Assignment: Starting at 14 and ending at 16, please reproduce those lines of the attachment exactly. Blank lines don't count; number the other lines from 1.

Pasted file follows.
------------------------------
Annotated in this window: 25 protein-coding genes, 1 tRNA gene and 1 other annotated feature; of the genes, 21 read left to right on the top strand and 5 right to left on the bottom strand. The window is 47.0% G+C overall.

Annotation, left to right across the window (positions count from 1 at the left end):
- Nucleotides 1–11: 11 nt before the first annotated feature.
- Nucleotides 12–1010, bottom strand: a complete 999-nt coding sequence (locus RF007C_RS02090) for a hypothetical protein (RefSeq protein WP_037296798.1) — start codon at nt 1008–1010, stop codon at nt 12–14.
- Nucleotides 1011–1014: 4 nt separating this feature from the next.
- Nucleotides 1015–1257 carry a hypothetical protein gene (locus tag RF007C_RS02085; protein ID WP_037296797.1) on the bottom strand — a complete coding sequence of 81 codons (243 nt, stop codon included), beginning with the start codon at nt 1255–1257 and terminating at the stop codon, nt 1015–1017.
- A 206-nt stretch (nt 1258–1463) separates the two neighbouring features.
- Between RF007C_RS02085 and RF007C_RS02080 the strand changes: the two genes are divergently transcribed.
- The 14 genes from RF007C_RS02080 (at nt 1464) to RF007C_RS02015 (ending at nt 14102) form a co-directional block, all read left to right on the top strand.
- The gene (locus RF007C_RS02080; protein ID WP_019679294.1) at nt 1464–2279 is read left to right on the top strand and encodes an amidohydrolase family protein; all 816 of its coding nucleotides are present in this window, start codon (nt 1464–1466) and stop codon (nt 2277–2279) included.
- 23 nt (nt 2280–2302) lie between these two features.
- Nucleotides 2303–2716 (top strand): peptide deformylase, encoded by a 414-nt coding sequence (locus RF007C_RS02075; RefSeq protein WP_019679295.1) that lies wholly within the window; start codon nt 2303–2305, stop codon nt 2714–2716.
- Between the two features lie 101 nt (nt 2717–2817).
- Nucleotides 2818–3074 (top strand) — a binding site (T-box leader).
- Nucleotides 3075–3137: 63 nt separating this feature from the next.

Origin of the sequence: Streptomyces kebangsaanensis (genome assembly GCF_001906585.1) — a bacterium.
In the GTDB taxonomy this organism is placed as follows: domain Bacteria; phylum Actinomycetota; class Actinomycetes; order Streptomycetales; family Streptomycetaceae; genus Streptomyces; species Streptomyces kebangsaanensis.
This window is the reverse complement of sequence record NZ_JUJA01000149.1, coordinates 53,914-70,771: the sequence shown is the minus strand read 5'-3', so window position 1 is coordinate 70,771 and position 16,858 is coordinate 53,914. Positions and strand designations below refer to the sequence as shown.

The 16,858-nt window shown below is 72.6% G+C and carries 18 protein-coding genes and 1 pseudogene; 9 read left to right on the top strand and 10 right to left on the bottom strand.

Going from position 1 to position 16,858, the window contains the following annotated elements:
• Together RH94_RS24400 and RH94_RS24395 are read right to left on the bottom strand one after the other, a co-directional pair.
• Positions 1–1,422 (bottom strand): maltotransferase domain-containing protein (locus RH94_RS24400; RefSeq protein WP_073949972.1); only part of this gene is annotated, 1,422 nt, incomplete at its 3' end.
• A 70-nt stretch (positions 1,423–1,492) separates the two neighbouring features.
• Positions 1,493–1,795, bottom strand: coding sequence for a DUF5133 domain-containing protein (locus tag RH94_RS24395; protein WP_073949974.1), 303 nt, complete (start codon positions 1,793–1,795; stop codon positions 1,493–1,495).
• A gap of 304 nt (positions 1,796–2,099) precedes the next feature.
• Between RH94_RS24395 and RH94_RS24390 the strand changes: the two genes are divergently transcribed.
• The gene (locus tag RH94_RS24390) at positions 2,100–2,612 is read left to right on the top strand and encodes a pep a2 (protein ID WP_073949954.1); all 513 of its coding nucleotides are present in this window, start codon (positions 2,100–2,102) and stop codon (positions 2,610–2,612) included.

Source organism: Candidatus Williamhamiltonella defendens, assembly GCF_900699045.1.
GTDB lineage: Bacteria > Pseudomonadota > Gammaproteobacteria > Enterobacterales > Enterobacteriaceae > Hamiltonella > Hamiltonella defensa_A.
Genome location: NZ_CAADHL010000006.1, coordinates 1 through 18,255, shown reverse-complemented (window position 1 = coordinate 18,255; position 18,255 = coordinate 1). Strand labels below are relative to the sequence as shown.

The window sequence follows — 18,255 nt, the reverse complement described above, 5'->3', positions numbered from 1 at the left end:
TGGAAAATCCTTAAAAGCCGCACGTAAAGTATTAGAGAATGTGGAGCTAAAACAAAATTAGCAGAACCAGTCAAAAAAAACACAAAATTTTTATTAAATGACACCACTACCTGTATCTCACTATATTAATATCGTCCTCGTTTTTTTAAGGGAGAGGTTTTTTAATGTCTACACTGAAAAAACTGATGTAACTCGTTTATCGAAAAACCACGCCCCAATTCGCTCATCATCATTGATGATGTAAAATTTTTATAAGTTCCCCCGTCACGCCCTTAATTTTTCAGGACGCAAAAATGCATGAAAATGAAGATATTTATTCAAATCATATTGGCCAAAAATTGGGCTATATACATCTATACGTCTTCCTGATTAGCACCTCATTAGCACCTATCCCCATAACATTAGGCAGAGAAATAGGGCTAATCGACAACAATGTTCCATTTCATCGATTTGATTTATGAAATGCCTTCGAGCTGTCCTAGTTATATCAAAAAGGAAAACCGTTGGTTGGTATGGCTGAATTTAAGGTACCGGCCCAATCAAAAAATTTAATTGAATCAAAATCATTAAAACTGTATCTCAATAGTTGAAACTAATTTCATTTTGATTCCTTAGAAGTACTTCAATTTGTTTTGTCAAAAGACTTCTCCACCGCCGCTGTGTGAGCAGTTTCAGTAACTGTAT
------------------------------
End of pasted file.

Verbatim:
- Nucleotides 2818–3074 (top strand) — a binding site (T-box leader).
- Nucleotides 3075–3137: 63 nt separating this feature from the next.

Origin of the sequence: Streptomyces kebangsaanensis (genome assembly GCF_001906585.1) — a bacterium.